Ancient Vasses/Bassae is the site of the Temple of Apollo Epikourios. Its setting is exceedingly remote (perhaps the most remote of any site in Greece), and rather bleak as well, though the few oak trees and wildflowers in the immediate surroundings soften it a bit. (Elis prefecture is sometimes spelled Illias or Ellia)
Vasses situated on a narrow ledge of ancient Mt. Kotilion /modern Paliavlakhitsa, whose summit is to its northeast., at an altitude of 1130meters/3707feet.
The name Vasses (Bassai in ancient Greek) comes from the word for 'ravines', which well describes this wild place.
The temple is locally known as 'the columns'. Despite being the best preserved Classical monument in Greece, largely due to its inaccessibility, it was on the verge of collapsing when restoration work began in 1975 and in recent years it has been under cover while further restoration was going on, though perhaps the work has been completed by now.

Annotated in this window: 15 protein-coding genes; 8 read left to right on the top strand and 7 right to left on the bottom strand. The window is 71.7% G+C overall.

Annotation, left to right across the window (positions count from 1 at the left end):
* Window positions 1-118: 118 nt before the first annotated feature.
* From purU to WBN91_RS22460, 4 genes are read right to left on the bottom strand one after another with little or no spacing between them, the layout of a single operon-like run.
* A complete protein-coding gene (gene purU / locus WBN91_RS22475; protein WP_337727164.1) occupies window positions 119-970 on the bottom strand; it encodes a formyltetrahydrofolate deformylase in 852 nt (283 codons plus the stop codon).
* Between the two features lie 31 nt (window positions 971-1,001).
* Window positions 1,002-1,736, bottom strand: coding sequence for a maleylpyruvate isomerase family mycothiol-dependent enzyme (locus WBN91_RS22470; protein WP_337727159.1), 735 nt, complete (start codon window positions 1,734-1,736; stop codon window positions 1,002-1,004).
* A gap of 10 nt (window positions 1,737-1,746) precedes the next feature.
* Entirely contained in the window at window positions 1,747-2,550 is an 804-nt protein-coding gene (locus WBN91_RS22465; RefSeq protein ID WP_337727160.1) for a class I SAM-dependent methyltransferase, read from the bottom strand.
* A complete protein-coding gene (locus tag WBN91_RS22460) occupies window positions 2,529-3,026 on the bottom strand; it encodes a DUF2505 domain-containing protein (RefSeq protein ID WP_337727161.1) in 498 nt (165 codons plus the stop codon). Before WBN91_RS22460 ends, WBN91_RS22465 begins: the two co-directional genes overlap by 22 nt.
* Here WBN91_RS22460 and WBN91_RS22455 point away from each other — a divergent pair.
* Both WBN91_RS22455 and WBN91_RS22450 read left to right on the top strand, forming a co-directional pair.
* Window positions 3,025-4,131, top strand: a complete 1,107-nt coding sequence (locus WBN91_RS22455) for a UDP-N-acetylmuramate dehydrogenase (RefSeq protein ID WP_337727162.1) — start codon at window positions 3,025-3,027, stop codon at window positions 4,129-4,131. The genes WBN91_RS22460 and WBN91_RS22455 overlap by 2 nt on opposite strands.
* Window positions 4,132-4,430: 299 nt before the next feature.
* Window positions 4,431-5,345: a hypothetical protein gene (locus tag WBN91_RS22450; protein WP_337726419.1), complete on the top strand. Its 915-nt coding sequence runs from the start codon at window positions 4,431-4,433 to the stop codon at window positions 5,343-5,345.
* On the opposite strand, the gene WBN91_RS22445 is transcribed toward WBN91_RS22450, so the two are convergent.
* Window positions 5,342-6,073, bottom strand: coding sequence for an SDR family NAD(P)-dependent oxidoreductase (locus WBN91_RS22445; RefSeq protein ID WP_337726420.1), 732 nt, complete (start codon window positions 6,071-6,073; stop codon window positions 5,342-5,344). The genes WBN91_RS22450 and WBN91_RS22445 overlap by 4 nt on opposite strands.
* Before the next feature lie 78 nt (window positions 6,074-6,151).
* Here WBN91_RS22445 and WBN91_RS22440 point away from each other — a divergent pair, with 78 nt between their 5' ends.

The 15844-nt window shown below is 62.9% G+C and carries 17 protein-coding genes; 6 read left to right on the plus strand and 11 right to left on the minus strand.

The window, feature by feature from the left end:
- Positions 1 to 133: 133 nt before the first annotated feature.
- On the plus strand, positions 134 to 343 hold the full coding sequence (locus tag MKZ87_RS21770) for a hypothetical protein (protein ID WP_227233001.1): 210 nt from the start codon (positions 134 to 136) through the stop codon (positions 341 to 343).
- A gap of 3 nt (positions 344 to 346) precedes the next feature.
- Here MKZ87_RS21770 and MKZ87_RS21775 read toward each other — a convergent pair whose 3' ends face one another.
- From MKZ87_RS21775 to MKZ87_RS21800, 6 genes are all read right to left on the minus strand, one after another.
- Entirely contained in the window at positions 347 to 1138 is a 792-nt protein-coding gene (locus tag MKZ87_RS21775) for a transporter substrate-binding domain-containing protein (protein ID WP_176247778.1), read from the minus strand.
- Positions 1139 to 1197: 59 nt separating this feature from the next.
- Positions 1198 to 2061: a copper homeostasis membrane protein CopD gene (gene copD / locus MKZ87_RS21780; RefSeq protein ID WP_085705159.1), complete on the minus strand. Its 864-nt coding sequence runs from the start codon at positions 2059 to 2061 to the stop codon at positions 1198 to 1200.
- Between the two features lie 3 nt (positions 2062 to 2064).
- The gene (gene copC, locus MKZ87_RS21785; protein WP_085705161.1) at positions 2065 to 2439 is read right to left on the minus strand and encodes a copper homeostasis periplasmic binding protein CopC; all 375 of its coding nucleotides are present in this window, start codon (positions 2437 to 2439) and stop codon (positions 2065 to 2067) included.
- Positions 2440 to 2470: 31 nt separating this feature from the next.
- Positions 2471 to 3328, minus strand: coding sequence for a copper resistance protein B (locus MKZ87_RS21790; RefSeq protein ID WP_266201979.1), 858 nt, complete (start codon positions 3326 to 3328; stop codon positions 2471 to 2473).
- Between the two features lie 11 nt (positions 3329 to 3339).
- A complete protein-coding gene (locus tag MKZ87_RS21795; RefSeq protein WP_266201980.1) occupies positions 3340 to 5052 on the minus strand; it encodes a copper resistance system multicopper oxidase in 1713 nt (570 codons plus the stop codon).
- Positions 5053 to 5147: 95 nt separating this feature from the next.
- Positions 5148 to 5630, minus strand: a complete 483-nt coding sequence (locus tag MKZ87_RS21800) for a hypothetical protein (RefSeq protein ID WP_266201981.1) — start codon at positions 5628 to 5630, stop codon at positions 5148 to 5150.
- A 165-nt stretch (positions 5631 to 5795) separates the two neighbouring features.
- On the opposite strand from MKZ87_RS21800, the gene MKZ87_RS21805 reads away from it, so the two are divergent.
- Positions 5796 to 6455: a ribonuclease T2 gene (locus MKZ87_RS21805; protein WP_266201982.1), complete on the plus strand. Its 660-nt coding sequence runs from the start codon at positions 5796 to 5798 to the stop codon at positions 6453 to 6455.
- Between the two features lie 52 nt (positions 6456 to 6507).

The temple was built sometime between 450 and 420BC by the inhabitants of ancient Phigaleia in gratitude to Apollo for having saved them from the plague.
Though Pausanius mentioned Iktinos, one of the designers of the Parthenon, modern scholars maintain that this was not the case, finding its style that of an earlier time.